The military coalition assembled by Saudi Arabia to intervene in Yemen’s civil war said on Monday that the weekend attack on Saudi oil facilities was conducted with Iranian weapons, and those weapons were not launched from Yemen, despite claims to the contrary by the Iran-backed Houthi insurgency.
“The preliminary results show that the weapons are Iranian and we are currently working to determine the location,” Col. Turki al-Malki, a spokesman for the coalition, said at a press conference in Riyadh.
“The terrorist attack did not originate from Yemen as the Houthi militia claimed,” he added, promising to specify where the drones that hit the Saudi oil targets were launched from in a future briefing.
Malki called the attack “cowardly” and said it targeted “the global economy,” not just Saudi Arabia.
The Houthi rebels claimed responsibility for the attack and warned on Monday they will launch more strikes against Saudi Arabia’s oil infrastructure. A Houthi military spokesman warned “companies and foreigners not to be present in the factories that were hit by our strikes because we may target them again at any moment.”
The spokesman claimed Houthi forces can now strike targets anywhere in Saudi Arabia at will and promised the attacks “will expand and be more painful.”
Several Trump administration officials, notably including Secretary of State Mike Pompeo and Energy Secretary Rick Perry, have openly accused Iran of launching the attack:
Tehran is behind nearly 100 attacks on Saudi Arabia while Rouhani and Zarif pretend to engage in diplomacy. Amid all the calls for de-escalation, Iran has now launched an unprecedented attack on the world’s energy supply. There is no evidence the attacks came from Yemen.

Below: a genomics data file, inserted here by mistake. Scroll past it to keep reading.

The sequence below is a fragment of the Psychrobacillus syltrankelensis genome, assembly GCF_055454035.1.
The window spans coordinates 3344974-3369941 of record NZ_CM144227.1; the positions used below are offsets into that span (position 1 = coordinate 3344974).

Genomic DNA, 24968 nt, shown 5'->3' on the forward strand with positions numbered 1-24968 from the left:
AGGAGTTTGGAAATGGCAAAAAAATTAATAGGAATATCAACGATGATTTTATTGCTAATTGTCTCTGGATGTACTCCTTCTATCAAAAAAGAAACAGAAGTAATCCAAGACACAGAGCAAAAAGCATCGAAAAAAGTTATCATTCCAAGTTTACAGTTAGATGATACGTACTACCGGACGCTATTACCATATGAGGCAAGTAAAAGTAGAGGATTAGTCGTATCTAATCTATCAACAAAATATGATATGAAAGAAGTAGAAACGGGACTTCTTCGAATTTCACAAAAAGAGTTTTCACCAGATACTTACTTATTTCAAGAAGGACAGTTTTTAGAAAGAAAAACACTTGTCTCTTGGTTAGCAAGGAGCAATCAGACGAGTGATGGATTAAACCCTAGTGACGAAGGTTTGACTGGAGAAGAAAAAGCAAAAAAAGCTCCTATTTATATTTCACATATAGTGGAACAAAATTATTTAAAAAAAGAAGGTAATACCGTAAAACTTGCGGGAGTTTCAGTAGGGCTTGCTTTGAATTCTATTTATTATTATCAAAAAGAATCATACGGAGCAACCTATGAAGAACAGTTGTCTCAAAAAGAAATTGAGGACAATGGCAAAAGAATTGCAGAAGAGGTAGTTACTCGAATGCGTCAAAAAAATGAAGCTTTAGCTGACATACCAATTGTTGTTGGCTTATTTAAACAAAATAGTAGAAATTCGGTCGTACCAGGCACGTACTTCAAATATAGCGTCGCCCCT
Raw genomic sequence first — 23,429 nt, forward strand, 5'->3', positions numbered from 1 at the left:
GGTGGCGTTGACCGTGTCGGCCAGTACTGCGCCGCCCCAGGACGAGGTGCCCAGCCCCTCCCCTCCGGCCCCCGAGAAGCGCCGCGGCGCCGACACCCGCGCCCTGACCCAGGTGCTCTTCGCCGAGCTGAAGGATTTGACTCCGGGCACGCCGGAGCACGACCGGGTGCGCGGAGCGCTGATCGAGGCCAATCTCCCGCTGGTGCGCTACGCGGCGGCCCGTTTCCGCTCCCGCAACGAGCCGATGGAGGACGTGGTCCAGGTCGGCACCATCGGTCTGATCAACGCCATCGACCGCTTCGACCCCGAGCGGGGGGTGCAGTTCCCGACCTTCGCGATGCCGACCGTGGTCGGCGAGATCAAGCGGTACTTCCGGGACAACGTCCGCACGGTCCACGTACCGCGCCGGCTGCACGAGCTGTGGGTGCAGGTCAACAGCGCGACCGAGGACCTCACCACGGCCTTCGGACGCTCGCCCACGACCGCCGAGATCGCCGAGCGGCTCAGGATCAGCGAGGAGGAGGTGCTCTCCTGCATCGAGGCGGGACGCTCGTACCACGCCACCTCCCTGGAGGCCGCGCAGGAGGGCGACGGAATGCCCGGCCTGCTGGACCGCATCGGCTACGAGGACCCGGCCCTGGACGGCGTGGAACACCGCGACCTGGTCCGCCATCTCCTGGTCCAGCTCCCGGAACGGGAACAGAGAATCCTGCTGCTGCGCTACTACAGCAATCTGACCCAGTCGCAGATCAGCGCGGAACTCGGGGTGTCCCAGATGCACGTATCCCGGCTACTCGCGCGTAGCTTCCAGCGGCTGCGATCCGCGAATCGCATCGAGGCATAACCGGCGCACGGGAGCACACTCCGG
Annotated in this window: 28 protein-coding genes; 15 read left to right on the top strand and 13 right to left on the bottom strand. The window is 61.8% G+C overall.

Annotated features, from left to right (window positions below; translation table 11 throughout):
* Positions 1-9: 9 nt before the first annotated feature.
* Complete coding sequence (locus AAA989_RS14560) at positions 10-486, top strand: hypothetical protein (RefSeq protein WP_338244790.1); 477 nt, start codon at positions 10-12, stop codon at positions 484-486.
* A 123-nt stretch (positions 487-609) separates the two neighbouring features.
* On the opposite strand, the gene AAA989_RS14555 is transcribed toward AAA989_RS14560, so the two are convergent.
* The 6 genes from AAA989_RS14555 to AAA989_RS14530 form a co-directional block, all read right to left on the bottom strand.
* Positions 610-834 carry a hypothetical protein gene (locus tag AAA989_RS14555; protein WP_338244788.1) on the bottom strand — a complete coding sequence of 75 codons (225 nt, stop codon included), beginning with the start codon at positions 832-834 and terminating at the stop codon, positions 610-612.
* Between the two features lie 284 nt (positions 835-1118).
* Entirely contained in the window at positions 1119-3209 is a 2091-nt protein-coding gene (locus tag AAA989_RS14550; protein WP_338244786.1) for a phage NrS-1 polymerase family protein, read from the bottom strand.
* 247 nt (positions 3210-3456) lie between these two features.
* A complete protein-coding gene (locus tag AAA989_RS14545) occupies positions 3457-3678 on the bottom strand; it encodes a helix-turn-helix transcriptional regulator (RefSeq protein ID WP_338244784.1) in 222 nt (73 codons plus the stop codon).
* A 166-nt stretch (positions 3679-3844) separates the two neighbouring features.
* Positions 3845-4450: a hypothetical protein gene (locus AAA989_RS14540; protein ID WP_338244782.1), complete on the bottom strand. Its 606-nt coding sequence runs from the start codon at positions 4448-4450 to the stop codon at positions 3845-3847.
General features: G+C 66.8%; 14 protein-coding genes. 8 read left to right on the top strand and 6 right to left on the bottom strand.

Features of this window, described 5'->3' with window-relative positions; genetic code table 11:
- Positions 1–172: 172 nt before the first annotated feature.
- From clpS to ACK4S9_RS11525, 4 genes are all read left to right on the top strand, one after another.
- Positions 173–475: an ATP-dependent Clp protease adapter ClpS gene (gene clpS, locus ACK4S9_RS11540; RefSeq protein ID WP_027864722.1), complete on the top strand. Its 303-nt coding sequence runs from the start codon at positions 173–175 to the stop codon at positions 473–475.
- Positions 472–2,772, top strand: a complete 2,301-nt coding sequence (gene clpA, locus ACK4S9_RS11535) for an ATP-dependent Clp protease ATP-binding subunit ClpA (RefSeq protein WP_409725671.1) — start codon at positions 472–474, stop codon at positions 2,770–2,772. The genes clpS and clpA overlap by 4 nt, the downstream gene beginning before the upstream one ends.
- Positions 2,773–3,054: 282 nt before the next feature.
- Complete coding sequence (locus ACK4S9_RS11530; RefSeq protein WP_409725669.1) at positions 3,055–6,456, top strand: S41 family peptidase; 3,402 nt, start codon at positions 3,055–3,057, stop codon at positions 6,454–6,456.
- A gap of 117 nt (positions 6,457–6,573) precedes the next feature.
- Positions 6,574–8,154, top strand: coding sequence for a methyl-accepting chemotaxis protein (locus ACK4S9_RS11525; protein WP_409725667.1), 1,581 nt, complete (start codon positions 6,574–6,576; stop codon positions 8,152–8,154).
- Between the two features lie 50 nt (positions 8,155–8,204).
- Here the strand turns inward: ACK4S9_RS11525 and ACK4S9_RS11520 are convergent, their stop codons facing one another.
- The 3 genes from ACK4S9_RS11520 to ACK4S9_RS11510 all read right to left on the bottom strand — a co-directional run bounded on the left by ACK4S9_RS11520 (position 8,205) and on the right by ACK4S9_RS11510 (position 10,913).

— Secretary Pompeo (@SecPompeo) September 14, 2019
An unnamed senior U.S. official told ABC News on Monday that Iran perpetrated the attack, using almost a dozen cruise missiles in addition to 20 drones, all launched from its territory. The Houthis have attacked targets in Saudi Arabia before, but never with such range, precision, or force.
“It was Iran. The Houthis are claiming credit for something they did not do,” said ABC’s source.
CNN also quoted an unnamed senior U.S. official on Sunday who said satellite images showed the attack on the Saudi oil fields came from the northwest – the direction of Iran and Iraq, not Yemen. An attack from Yemen passing the targets and then turning to hit them from the northwest was described as unlikely, if not impossible. The official also noted there were signs of damage to 19 different targets but the Houthis claim to have launched only 10 drones.
The New York Times said other administration sources speaking on background Sunday said the attack involved both cruise missiles and drones. “Both, and a lot of them,” one official said.
The officials indicated more U.S. intelligence will be declassified in the coming days to buttress allegations of Iranian responsibility, possibly including forensic analyses of weapons fired at the Saudi facilities that fell short of their targets.
The NYT was able to find a few Iranian military sources who doubted the Houthis could have carried out the attack without Iranian assistance, or took the opportunity to gloat that if the relatively crude Houthi military was capable of such a strike, the U.S. and its allies should fear what Iran could do in the event of a “full-fledged” engagement.